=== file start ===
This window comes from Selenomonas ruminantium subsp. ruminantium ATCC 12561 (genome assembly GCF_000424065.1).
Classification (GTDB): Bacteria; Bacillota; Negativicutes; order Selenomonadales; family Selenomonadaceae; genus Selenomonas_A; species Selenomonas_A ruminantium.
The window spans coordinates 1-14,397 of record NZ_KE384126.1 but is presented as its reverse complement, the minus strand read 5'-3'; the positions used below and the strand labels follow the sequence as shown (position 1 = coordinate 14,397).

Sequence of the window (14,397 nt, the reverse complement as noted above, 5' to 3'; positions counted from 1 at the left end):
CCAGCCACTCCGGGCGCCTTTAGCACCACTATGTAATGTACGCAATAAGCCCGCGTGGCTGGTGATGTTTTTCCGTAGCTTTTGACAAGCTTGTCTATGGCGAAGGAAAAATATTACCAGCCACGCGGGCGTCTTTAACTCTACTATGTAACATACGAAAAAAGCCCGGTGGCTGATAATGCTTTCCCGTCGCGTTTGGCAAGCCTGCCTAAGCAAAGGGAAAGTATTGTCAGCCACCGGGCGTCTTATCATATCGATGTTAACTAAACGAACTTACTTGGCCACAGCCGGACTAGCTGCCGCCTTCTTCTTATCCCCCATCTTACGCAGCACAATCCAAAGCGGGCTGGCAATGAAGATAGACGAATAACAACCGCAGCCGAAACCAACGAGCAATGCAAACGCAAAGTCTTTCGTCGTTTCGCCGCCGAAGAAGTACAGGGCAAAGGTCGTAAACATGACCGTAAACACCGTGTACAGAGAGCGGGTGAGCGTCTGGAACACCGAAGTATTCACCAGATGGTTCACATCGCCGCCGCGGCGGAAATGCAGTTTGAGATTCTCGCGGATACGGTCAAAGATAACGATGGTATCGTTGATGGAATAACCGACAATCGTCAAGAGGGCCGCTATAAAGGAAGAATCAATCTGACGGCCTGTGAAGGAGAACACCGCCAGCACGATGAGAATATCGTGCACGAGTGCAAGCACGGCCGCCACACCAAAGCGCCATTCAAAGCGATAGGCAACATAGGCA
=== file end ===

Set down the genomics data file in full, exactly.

This window comes from Selenomonas ruminantium subsp. ruminantium ATCC 12561 (genome assembly GCF_000424065.1).
Classification (GTDB): Bacteria; Bacillota; Negativicutes; order Selenomonadales; family Selenomonadaceae; genus Selenomonas_A; species Selenomonas_A ruminantium.
The window spans coordinates 1-14,397 of record NZ_KE384126.1 but is presented as its reverse complement, the minus strand read 5'-3'; the positions used below and the strand labels follow the sequence as shown (position 1 = coordinate 14,397).

Sequence of the window (14,397 nt, the reverse complement as noted above, 5' to 3'; positions counted from 1 at the left end):
CCAGCCACTCCGGGCGCCTTTAGCACCACTATGTAATGTACGCAATAAGCCCGCGTGGCTGGTGATGTTTTTCCGTAGCTTTTGACAAGCTTGTCTATGGCGAAGGAAAAATATTACCAGCCACGCGGGCGTCTTTAACTCTACTATGTAACATACGAAAAAAGCCCGGTGGCTGATAATGCTTTCCCGTCGCGTTTGGCAAGCCTGCCTAAGCAAAGGGAAAGTATTGTCAGCCACCGGGCGTCTTATCATATCGATGTTAACTAAACGAACTTACTTGGCCACAGCCGGACTAGCTGCCGCCTTCTTCTTATCCCCCATCTTACGCAGCACAATCCAAAGCGGGCTGGCAATGAAGATAGACGAATAACAACCGCAGCCGAAACCAACGAGCAATGCAAACGCAAAGTCTTTCGTCGTTTCGCCGCCGAAGAAGTACAGGGCAAAGGTCGTAAACATGACCGTAAACACCGTGTACAGAGAGCGGGTGAGCGTCTGGAACACCGAAGTATTCACCAGATGGTTCACATCGCCGCCGCGGCGGAAATGCAGTTTGAGATTCTCGCGGATACGGTCAAAGATAACGATGGTATCGTTGATGGAATAACCGACAATCGTCAAGAGGGCCGCTATAAAGGAAGAATCAATCTGACGGCCTGTGAAGGAGAACACCGCCAGCACGATGAGAATATCGTGCACGAGTGCAAGCACGGCCGCCACACCAAAGCGCCATTCAAAGCGATAGGCAACATAGGCA